# Placement/location of pull-up/pull-down resistor?

I have connected a microcontroller GPIO pin, which is intended to be an output, to a DC-DC converter's active high Enable input pin. Since this pin is active high, and because I do not want this converter to be ON at power up or before it is required, I have used a pull-down resistor on this line to keep it disabled.

I am slightly confused as to where should this pull down resistor be ideally placed. Should it be placed near the GPIO pin or the Enable pin?

Same question for pull-up resistor, in the case when Enable is active low and I have to use a pull up on the line.

• It doesn't really matter, but it may be clearer to place it close to the input it is pulling up or down. – pjc50 Nov 5 '14 at 9:20
• Thanks for the reply. Its current location is near DC-DC converter's Enable pin, as you have mentioned. So I will leave it there. By the way, I think it is more of an "intuition" case rather than logical. I could be wrong though. – LoveEnigma Nov 5 '14 at 9:43
• I find it difficult to imagine that it's going to make any real difference. A pullup resistor is typically on the order of 5-10K ohms. If we assume a 10% resistor, that means the tolerance is +/- 500-1K ohms. It would take a ridiculously long trace before you've change the resistance by even close to that amount. IOW, you could easily build the same circuit twice, and put one resistor next to the input pin, and the other as far away from it as possible, and one that's farther way could still (easily) have a "stronger" pull-up/down than the one that's closer. – Jerry Coffin Nov 5 '14 at 22:26
• Thanks for your inputs, Jerry. I understand you mean having two PU/PD on the signal, is it? – LoveEnigma Nov 12 '14 at 5:36

Ideally, there should no apparent difference, but I always put this "guard" resistor close to the pin which it will guard. There are two reasons:

1. If you put the pull-down resistor close to your MCU, and have a long long trace from your MCU to the converter. If your converter's enable pin will source some current, the current will flow through the long trace and your pull-down resistor to ground. If the trace impedance is high, your converter may see a high level at the enable pin! Whatever, it will reduce your noise margin.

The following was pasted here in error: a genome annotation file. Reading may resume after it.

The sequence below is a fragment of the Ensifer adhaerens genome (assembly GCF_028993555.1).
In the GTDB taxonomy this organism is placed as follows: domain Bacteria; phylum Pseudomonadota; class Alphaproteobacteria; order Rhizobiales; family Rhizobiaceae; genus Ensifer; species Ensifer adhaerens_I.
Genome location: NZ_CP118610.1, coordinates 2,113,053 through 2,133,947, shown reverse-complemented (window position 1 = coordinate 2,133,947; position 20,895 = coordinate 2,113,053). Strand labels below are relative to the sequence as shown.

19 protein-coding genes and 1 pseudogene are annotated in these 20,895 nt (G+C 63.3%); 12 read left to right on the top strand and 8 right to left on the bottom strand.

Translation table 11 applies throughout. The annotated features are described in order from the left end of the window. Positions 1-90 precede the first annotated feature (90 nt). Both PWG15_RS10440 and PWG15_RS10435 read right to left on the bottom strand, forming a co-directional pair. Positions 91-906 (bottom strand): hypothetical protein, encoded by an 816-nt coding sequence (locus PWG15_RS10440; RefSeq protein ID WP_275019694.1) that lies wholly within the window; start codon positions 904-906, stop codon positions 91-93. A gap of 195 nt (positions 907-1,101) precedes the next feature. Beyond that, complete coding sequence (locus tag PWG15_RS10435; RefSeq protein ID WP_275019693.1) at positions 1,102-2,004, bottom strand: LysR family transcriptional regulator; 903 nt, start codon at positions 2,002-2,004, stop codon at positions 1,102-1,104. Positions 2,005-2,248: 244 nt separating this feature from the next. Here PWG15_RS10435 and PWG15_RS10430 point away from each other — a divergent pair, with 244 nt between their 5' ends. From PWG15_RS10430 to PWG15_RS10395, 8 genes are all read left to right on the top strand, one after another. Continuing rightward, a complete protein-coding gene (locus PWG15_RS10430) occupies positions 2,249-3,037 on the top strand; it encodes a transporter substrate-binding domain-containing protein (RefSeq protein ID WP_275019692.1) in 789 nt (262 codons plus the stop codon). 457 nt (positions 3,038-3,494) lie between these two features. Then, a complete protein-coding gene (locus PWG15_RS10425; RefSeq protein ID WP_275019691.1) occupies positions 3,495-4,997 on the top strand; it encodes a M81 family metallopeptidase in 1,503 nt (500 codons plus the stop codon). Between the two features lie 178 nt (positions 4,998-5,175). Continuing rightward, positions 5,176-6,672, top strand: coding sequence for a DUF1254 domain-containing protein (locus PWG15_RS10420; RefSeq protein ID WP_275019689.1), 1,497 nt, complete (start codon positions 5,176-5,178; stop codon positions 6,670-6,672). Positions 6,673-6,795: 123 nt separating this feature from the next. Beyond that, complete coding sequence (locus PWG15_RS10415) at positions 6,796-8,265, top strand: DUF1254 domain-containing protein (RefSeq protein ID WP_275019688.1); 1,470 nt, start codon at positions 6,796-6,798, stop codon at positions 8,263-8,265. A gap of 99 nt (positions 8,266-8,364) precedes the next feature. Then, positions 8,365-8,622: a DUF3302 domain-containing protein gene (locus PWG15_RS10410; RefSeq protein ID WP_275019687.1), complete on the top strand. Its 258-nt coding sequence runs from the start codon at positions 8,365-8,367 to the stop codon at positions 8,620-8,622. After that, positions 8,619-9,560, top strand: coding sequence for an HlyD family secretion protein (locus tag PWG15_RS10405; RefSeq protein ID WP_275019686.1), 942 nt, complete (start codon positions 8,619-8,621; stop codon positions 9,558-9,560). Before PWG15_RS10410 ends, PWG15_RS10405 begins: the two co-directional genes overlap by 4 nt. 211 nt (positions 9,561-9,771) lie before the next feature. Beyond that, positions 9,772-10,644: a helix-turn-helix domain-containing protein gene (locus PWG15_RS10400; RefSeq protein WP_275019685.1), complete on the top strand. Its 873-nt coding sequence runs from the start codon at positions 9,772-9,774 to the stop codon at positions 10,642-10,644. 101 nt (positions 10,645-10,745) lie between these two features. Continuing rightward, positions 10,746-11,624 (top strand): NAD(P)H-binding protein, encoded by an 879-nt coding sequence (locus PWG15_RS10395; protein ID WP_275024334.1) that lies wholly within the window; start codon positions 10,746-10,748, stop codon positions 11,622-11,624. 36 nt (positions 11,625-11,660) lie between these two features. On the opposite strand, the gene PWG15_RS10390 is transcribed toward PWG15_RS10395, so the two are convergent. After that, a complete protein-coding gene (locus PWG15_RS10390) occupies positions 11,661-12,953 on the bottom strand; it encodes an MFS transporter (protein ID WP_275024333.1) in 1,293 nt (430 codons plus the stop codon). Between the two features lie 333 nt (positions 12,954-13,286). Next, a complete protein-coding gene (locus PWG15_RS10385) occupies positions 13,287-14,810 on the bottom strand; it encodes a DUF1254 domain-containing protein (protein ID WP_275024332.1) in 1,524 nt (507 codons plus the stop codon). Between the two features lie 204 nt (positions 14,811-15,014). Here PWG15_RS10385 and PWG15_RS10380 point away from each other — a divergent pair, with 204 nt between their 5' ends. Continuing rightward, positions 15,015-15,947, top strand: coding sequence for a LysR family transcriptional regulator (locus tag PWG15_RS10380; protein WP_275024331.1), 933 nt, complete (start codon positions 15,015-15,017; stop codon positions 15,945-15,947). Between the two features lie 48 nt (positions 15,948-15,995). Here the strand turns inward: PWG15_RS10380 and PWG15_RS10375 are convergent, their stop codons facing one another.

2. If your MCU is far from your converter, put the resistor close to the converter will make the circuit more clear. And once you have problem with your board, this will make the debugging work easier.

• Thanks for the reply, diverger. But how can a pin that is input source current? Do you mean leakage current or noise? – LoveEnigma Nov 5 '14 at 9:59
• Yes, maybe leakage, it depend on the internal circuit. In some cases, when you apply a low level at the pin, it may have current flow out of the pin, please read the docs carefully. – diverger Nov 5 '14 at 10:11
• You can just think all the traces have some impedance, if you have a long trace to your pull-up, then the total pull-up will be $R_{p} + R_{trace}$, and if your pin has internal impedance $R_{in}$, the trace impedance will make the pull-up more weaker, that is, the voltage on your pin will be lower. Although the difference may be small. So, i always put PU/PD closer to the pins which need them. – diverger Nov 5 '14 at 13:09
• Yes, in this case, i will place it on board B too. In this manner, i can make the transistor on board B has fixed and known state on it's base, even when A and B lost their connections. – diverger Nov 12 '14 at 5:25
• Ok, in this case i'll put the pull down still at the B board. But another question, if you have not any pull down at diode's cathode, that is, the base of the BJT, if your MCU outputs a low level, than your diode will off, then where the BJT's base charge go (assume it's a NPN) ? It will make the shutoff longer. – diverger Nov 12 '14 at 6:27